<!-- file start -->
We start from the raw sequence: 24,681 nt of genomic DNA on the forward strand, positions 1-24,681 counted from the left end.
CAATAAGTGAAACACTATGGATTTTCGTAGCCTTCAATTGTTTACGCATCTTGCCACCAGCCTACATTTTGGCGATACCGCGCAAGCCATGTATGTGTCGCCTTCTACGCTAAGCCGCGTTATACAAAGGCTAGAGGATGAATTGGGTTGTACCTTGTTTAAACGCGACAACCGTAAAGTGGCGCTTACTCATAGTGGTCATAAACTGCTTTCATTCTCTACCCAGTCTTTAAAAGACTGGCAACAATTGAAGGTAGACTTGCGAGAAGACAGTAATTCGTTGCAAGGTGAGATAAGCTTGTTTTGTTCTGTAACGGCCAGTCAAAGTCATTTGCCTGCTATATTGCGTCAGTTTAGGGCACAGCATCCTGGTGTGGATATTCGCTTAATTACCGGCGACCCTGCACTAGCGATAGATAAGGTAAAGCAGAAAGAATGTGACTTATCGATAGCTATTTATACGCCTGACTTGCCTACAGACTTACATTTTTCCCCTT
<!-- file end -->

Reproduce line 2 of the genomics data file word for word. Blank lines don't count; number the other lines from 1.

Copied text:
CAATAAGTGAAACACTATGGATTTTCGTAGCCTTCAATTGTTTACGCATCTTGCCACCAGCCTACATTTTGGCGATACCGCGCAAGCCATGTATGTGTCGCCTTCTACGCTAAGCCGCGTTATACAAAGGCTAGAGGATGAATTGGGTTGTACCTTGTTTAAACGCGACAACCGTAAAGTGGCGCTTACTCATAGTGGTCATAAACTGCTTTCATTCTCTACCCAGTCTTTAAAAGACTGGCAACAATTGAAGGTAGACTTGCGAGAAGACAGTAATTCGTTGCAAGGTGAGATAAGCTTGTTTTGTTCTGTAACGGCCAGTCAAAGTCATTTGCCTGCTATATTGCGTCAGTTTAGGGCACAGCATCCTGGTGTGGATATTCGCTTAATTACCGGCGACCCTGCACTAGCGATAGATAAGGTAAAGCAGAAAGAATGTGACTTATCGATAGCTATTTATACGCCTGACTTGCCTACAGACTTACATTTTTCCCCTT